Bavaria Cruiser 50
If you are looking for the maximum amount of accommodations packed into an LOA of 51 feet, then this new Bavaria might be the boat for you. That design brief could spell a performance disaster, but this new Bavaria was designed by Bruce Farr's office so I think we can easily assume that performance will be at least on a par if not better than the similar competition.
We know this hull form by now. It's industry standard for volume-oriented cruising boats. You have generous freeboard coupled with very short overhangs and a lot of beam carried all the way to the stern. It's not always a pretty look, but it is effective. The L/B for this 50-footer is 3.34 and that's not overly beamy. The D/L is 149.8 and that's what I would expect for a modern cruising boat. By today's standards I think it's OK to call that moderate displacement. Draft with the shoal keel is 6 feet 1 inch and the standard keel is 7 feet 4 inches.
This design is about accommodations and Bavaria gives you three layout choices. You can have three double cabins with three heads and showers, three double cabins plus one Pullman cabin with three heads and showers or four double cabins with four heads and showers. I think the four double-cabin arrangement must be aimed at the charter market, although any of these layouts would make a good charter boat. I'll focus on the three double-cabin layout for this review.
Starting aft there are mirror-image double quarter cabins each with their own head. The starboard head has a shower stall, but the port head does not. Going forward on the port side is a nav station and the galley. The galley is not an offshore-type snug affair, but a drawn-out galley that has a lot of counter space. I don't like sinks that don't have counter space each side, but space is so limited on sailboats that you have to compromise all the time.
The dinette to starboard is big. I suppose it's big enough for six people to sit and dine. It would be nice to have a little more room to stretch out after dinner.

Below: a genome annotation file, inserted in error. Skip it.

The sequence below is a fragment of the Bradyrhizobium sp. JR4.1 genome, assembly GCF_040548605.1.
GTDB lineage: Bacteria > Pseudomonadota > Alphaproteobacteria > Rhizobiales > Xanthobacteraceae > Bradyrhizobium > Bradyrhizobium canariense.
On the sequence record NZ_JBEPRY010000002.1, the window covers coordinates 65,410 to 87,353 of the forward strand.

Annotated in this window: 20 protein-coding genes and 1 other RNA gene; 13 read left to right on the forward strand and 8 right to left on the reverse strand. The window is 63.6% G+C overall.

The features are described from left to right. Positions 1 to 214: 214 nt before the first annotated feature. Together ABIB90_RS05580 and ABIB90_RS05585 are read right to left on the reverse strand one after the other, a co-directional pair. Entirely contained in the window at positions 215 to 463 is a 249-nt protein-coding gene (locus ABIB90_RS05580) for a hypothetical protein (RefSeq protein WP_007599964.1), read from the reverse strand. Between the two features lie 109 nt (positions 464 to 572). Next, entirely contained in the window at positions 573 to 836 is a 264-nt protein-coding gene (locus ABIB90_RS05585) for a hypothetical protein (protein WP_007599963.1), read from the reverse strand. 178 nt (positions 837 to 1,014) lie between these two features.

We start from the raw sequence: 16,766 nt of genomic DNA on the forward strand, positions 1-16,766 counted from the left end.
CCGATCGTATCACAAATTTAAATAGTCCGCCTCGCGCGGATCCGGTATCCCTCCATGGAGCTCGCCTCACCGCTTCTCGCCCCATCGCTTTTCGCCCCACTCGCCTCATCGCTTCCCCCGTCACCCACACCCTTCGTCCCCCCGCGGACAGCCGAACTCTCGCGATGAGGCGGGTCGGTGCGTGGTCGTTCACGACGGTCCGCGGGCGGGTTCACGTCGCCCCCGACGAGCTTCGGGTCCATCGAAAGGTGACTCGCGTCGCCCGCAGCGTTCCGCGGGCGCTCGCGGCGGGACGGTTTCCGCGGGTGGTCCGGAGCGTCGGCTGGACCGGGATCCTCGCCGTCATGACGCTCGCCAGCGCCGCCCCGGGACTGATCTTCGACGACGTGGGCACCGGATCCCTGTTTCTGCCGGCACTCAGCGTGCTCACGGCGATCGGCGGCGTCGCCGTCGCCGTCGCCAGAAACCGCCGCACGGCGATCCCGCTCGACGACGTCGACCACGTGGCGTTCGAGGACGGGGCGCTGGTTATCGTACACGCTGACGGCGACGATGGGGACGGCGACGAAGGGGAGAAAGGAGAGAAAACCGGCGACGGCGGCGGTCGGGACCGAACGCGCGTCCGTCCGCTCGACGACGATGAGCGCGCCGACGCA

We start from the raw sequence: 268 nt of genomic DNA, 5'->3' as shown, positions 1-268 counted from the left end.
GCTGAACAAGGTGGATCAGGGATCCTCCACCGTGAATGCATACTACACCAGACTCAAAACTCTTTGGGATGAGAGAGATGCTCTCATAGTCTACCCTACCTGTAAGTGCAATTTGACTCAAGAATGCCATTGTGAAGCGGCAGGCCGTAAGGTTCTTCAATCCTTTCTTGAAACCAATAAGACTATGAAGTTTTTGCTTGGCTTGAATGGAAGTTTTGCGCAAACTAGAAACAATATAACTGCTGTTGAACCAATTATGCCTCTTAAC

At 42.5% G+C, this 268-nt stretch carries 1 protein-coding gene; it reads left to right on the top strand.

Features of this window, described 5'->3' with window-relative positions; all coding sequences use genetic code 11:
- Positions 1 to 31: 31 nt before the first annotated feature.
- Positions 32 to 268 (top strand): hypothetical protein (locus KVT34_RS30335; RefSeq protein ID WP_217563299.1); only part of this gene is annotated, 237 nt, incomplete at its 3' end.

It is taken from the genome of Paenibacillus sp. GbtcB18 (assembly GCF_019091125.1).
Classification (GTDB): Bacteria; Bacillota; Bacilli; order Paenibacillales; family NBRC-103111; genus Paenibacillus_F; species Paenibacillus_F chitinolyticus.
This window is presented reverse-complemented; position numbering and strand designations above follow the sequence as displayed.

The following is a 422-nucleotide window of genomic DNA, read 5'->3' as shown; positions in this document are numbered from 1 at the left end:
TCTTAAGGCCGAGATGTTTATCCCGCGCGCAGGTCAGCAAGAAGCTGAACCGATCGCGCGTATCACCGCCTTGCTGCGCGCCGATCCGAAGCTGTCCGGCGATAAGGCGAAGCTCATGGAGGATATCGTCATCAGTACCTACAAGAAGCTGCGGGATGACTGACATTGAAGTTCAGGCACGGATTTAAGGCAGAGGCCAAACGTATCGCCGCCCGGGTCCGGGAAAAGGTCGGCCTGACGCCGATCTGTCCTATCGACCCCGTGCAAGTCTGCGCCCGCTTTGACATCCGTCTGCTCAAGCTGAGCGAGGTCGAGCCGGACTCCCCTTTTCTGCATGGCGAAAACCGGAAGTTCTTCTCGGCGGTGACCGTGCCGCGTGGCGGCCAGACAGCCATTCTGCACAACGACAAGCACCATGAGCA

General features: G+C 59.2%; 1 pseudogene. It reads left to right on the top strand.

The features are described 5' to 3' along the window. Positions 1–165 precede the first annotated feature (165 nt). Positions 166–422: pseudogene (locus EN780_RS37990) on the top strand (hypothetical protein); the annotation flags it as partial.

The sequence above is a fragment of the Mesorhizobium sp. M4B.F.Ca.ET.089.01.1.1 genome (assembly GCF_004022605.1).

Forward of this is the owner's cabin and it is very spacious. It even has what I would call an "office" over on the port side. In one layout this office space is converted to a Pullman cabin. It looks to me like there is more space forward than the designers knew what to do with.
"OK, dinner's over. Square dancing in the owner's cabin!" In the four-cabin version this large space is converted to two double cabins.
The profile of the new Bavaria 50 is pretty blocky, but nicely sculpted. It takes a lot of cabintrunk bulk to provide headroom over an expansive layout like this. But the big cabintrunk is nicely shaped. Jib tracks are on the top of the cabintrunk and lead aft to winches on the coaming. The cockpit is big with a door through the transom leading to the swim step. Deck hatches all appear to be the flush type, and with ports in the cabintrunk and deadlights in the hull, the interior will have plenty of light.
The rig is normal by today's standard and the sail area is generous enough to give the boat decent light-air performance. Note how forward the mainsheet is on the boom.
I know that a lot of boats are sold from the inside out. This Bavaria is a good example of that. You do sacrifice stowage for long-range cruising but you gain sleeping cabins. I can see this model being a big hit in the charter trade.